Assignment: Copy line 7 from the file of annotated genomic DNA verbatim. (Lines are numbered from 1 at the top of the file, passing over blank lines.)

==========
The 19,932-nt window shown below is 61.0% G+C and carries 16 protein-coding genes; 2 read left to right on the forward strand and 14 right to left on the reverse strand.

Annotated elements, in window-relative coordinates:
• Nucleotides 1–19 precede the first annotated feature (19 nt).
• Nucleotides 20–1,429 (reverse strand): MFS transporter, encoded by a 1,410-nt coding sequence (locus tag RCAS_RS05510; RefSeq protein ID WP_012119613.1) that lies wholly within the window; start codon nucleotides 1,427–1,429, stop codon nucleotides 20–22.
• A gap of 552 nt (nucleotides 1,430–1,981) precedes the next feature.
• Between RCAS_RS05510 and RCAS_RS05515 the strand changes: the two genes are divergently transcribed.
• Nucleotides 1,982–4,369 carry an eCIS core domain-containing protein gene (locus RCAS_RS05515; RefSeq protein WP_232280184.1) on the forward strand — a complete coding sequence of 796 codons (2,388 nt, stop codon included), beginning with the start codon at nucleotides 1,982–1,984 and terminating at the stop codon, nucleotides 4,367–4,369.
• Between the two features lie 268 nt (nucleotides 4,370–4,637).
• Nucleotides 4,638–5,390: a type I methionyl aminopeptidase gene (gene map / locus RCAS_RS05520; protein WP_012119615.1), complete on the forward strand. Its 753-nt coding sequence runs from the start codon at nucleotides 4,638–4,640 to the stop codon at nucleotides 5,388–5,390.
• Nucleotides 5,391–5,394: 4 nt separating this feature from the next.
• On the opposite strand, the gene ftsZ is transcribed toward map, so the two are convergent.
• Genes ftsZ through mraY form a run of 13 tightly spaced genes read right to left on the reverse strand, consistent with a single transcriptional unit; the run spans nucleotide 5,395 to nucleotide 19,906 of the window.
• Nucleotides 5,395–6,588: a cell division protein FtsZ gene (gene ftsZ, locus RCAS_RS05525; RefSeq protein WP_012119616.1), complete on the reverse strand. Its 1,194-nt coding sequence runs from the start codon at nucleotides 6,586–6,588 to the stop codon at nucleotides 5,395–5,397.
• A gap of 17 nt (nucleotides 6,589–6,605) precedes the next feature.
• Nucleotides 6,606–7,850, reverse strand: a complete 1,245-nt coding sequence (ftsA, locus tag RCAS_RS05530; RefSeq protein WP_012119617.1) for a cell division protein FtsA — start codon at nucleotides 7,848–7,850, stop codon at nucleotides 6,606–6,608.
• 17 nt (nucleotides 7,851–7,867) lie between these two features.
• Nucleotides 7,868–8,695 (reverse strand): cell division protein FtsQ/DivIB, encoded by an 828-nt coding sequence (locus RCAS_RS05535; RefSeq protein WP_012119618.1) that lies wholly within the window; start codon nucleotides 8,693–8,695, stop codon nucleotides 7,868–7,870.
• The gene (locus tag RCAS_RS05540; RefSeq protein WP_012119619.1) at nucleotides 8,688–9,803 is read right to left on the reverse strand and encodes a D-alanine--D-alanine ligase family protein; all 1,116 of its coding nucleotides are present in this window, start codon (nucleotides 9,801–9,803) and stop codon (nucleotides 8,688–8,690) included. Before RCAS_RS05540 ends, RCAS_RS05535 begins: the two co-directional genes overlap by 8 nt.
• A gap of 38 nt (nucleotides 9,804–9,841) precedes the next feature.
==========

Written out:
• Nucleotides 1,982–4,369 carry an eCIS core domain-containing protein gene (locus RCAS_RS05515; RefSeq protein WP_232280184.1) on the forward strand — a complete coding sequence of 796 codons (2,388 nt, stop codon included), beginning with the start codon at nucleotides 1,982–1,984 and terminating at the stop codon, nucleotides 4,367–4,369.